Everyday is the Beginning

Watercolor of train tracks leading into a pink sunset.

Every day is the beginning of your new year

I don't make resolutions on January 1st. If I want to change something about myself or improve an area of my life, now is always the best time. If I want to end something, now is the best time. The new me or new year can start anytime I'm ready.

I was thinking about past New Years's Eves earlier, and I realized I couldn't remember many of them. There just wasn't anything that stood out to remember, except for the one in this story. It was the New
Years Eve, about 6 months after I lost someone very dear to me, I was having problems moving on.

I walked outside and looked around. It was snowing, and the cold air whipped across my cheek. I could see Grandpa in the distance, working on the old fence. I put the thermos of coffee I'd just made under my arm and walked over.

"Grandpa, why didn't you tell me the fence needed to be fixed. I would've done it for you. It's not good for you to be out here exerting yourself in the cold like this."

He stopped and looked up at me. He smiled and put down the hammer. "I thought I could finish before you noticed. You looked like you needed some time by yourself." He walked over and put his hand on my shoulder.

I put my hand on his and looked at his cold, red face. "Why don't we go in so you can warm up. Grandma will have lunch ready in a half-hour or so."

Instead, he pointed over at a bench that sat by his now frozen vegetable garden. "Why don't we sit here for a minute. Are you going to offer me some of that... Cider? Hot chocolate?"

"Coffee. It's just coffee. I brought it out to warm you up." I opened the thermos and poured some in the cup that had covered the lid. It steamed up, and he grasped the cup in both hands. He took a sip and then set the cup on the bench arm.

We sat quietly for some moments, looking out at the mountains in the distance. They were snow-covered and always remind me of giant ice cream sundaes.

"Are you going to bring in the New Year with your friends later?" His voice sounded like a hopeful question mark. "You haven't been spending as much time with them as you used to. They're concerned about you. I bumped into Billy and Sarah the other day. They miss you."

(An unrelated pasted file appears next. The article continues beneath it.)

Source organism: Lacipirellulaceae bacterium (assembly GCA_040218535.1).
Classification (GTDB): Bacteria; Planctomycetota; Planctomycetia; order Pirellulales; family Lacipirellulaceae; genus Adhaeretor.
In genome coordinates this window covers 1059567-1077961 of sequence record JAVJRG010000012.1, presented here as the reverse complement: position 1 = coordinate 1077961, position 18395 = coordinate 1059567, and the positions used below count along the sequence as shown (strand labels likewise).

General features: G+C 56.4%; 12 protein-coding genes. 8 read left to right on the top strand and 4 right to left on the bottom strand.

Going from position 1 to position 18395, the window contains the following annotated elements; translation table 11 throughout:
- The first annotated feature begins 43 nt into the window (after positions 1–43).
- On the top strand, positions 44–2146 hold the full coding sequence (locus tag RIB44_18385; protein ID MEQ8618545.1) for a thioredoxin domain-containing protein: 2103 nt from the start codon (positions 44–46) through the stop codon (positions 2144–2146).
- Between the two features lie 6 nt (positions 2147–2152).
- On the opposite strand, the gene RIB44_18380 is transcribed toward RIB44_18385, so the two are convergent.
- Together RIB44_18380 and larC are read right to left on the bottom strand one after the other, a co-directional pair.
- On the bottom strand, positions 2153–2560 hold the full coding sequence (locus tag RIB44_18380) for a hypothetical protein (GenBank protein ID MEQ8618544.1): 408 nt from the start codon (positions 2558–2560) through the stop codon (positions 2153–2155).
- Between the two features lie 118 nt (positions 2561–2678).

"I talked to them earlier. I hate this, but they remind me of her. It's hard being around them right now. It's hard being around anyone."

"They're just trying to help. They miss her too."

I looked out across the valley and wished I could run away. "I wish I could jump on a train and just keep going until everything is far behind, you know Grandpa? Jesus, the last thing I feel like doing is cheering in a new year, watching everyone being excited about the future, and making resolutions and stuff. This last year turned out to be a nightmare, and now this next one will be too. Shit." I put my head in my hands and rubbed my temples.

Grandpa put his arm around me, "You take as much time as you need. There isn't any rush, and I promise it will get better. It doesn't go away, but it hurts less."

"Thanks, Grandpa. I believe you. I just feel like I'm being left behind. Everyone else is moving forward, and I'm going to miss the boat. I don't even know if I want to get on the boat anymore."

"I see," he said. "I understand now. Don't let yourself get caught up in the New Year holiday river. It's just the beginning of a new calendar year. That's all. You aren't going to miss anything... you won't be left behind."

He took another sip of coffee and continued, "Every day when you awaken, that is the beginning of your new year. It can be today, tomorrow or next month. It doesn't matter when. It can even be every day. A new start is always waiting for you, whenever you need and want it. And at that moment, your new year begins. A brand new 365 days just for you. Does that make sense?"

"I think it does. Yeah... it does. Thanks, Grandpa."

Just then, Grandma called us into lunch, and Grandpa waved at her. We stood up and started walking back to the house.

"Oh, Grandpa. The fence. I'll come out and finish it after lunch."

"The fence will be alright for a few days. Don't you think it would be nice to see your friends tonight? I know they would like that."

"Grandpa, are you trying to get the kid out of the house tonight? Do you and Grandma have a hot date?"

He laughed and shook his head. "No. Oh, I mean, yeah. If that's what it takes to get you to go have some fun, then yes. We have a date tonight."

"Okay, Grandpa. You win. Should I call before I come home, just in case?"

He was laughing as we went into the house. I don't think he ever told Grandma what we were laughing at. I hope not anyway. =]:)

© 2014 Peter Noah Thomas ~ All Rights Reserved

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